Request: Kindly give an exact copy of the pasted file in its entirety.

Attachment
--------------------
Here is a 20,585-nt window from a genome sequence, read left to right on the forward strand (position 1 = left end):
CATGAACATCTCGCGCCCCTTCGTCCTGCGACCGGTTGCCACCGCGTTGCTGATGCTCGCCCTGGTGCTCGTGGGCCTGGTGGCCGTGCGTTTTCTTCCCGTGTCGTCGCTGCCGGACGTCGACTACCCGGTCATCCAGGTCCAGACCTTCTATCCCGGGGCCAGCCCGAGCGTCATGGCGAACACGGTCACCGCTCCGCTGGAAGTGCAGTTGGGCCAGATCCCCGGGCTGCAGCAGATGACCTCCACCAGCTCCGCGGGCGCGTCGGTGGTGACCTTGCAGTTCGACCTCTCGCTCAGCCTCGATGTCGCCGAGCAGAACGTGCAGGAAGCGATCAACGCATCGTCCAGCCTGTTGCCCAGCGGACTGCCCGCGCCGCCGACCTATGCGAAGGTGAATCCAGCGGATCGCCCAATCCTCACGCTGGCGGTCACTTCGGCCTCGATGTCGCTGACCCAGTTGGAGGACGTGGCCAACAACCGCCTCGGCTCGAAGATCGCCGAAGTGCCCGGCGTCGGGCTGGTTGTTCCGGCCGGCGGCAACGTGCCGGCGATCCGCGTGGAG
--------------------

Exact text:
Here is a 20,585-nt window from a genome sequence, read left to right on the forward strand (position 1 = left end):
CATGAACATCTCGCGCCCCTTCGTCCTGCGACCGGTTGCCACCGCGTTGCTGATGCTCGCCCTGGTGCTCGTGGGCCTGGTGGCCGTGCGTTTTCTTCCCGTGTCGTCGCTGCCGGACGTCGACTACCCGGTCATCCAGGTCCAGACCTTCTATCCCGGGGCCAGCCCGAGCGTCATGGCGAACACGGTCACCGCTCCGCTGGAAGTGCAGTTGGGCCAGATCCCCGGGCTGCAGCAGATGACCTCCACCAGCTCCGCGGGCGCGTCGGTGGTGACCTTGCAGTTCGACCTCTCGCTCAGCCTCGATGTCGCCGAGCAGAACGTGCAGGAAGCGATCAACGCATCGTCCAGCCTGTTGCCCAGCGGACTGCCCGCGCCGCCGACCTATGCGAAGGTGAATCCAGCGGATCGCCCAATCCTCACGCTGGCGGTCACTTCGGCCTCGATGTCGCTGACCCAGTTGGAGGACGTGGCCAACAACCGCCTCGGCTCGAAGATCGCCGAAGTGCCCGGCGTCGGGCTGGTTGTTCCGGCCGGCGGCAACGTGCCGGCGATCCGCGTGGAG